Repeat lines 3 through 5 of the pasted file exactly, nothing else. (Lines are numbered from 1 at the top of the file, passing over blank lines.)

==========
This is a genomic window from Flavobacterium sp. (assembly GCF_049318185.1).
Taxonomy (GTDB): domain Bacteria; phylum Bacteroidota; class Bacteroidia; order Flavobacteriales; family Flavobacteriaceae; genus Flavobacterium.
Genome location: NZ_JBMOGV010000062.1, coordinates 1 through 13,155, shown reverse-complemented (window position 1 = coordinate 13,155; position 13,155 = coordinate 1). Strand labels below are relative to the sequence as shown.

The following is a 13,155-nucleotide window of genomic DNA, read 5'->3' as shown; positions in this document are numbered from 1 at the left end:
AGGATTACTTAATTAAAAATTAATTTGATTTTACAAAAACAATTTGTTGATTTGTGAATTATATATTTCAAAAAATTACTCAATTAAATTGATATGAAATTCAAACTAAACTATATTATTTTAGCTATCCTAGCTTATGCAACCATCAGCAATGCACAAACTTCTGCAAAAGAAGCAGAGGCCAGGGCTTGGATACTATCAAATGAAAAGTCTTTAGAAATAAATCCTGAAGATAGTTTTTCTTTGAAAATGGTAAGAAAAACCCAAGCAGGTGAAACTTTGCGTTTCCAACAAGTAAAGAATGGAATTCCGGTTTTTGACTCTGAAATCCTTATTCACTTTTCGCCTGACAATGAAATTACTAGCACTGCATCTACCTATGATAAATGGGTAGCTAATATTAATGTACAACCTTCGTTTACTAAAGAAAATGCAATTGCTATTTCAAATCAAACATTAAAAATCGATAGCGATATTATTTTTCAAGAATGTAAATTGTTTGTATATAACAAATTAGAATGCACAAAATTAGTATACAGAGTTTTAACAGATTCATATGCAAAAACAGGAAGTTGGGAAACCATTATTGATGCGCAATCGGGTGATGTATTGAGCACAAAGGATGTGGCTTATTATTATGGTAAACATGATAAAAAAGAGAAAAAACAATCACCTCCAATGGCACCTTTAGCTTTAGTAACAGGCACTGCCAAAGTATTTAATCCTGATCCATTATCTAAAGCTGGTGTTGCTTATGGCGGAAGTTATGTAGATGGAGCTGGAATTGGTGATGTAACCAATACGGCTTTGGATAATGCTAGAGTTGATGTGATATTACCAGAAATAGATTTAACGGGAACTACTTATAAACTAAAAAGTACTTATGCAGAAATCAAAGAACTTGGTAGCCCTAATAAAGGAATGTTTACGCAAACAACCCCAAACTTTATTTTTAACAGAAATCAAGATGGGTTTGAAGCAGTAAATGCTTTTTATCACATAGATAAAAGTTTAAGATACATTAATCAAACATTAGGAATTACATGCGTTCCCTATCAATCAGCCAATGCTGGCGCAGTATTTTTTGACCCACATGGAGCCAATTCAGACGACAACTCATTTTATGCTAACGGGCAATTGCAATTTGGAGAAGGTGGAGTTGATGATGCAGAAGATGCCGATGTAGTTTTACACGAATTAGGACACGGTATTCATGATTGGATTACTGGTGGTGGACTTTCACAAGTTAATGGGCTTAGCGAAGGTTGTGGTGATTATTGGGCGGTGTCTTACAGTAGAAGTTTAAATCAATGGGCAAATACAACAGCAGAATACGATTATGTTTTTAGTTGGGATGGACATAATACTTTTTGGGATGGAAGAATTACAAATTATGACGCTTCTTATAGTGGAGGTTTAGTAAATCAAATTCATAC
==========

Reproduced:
Genome location: NZ_JBMOGV010000062.1, coordinates 1 through 13,155, shown reverse-complemented (window position 1 = coordinate 13,155; position 13,155 = coordinate 1). Strand labels below are relative to the sequence as shown.

The following is a 13,155-nucleotide window of genomic DNA, read 5'->3' as shown; positions in this document are numbered from 1 at the left end:
AGGATTACTTAATTAAAAATTAATTTGATTTTACAAAAACAATTTGTTGATTTGTGAATTATATATTTCAAAAAATTACTCAATTAAATTGATATGAAATTCAAACTAAACTATATTATTTTAGCTATCCTAGCTTATGCAACCATCAGCAATGCACAAACTTCTGCAAAAGAAGCAGAGGCCAGGGCTTGGATACTATCAAATGAAAAGTCTTTAGAAATAAATCCTGAAGATAGTTTTTCTTTGAAAATGGTAAGAAAAACCCAAGCAGGTGAAACTTTGCGTTTCCAACAAGTAAAGAATGGAATTCCGGTTTTTGACTCTGAAATCCTTATTCACTTTTCGCCTGACAATGAAATTACTAGCACTGCATCTACCTATGATAAATGGGTAGCTAATATTAATGTACAACCTTCGTTTACTAAAGAAAATGCAATTGCTATTTCAAATCAAACATTAAAAATCGATAGCGATATTATTTTTCAAGAATGTAAATTGTTTGTATATAACAAATTAGAATGCACAAAATTAGTATACAGAGTTTTAACAGATTCATATGCAAAAACAGGAAGTTGGGAAACCATTATTGATGCGCAATCGGGTGATGTATTGAGCACAAAGGATGTGGCTTATTATTATGGTAAACATGATAAAAAAGAGAAAAAACAATCACCTCCAATGGCACCTTTAGCTTTAGTAACAGGCACTGCCAAAGTATTTAATCCTGATCCATTATCTAAAGCTGGTGTTGCTTATGGCGGAAGTTATGTAGATGGAGCTGGAATTGGTGATGTAACCAATACGGCTTTGGATAATGCTAGAGTTGATGTGATATTACCAGAAATAGATTTAACGGGAACTACTTATAAACTAAAAAGTACTTATGCAGAAATCAAAGAACTTGGTAGCCCTAATAAAGGAATGTTTACGCAAACAACCCCAAACTTTATTTTTAACAGAAATCAAGATGGGTTTGAAGCAGTAAATGCTTTTTATCACATAGATAAAAGTTTAAGATACATTAATCAAACATTAGGAATTACATGCGTTCCCTATCAATCAGCCAATGCTGGCGCAGTATTTTTTGACCCACATGGAGCCAATTCAGACGACAACTCATTTTATGCTAACGGGCAATTGCAATTTGGAGAAGGTGGAGTTGATGATGCAGAAGATGCCGATGTAGTTTTACACGAATTAGGACACGGTATTCATGATTGGATTACTGGTGGTGGACTTTCACAAGTTAATGGGCTTAGCGAAGGTTGTGGTGATTATTGGGCGGTGTCTTACAGTAGAAGTTTAAATCAATGGGCAAATACAACAGCAGAATACGATTATGTTTTTAGTTGGGATGGACATAATACTTTTTGGGATGGAAGAATTACAAATTATGACGCTTCTTATAGTGGAGGTTTAGTAAATCAAATTCATAC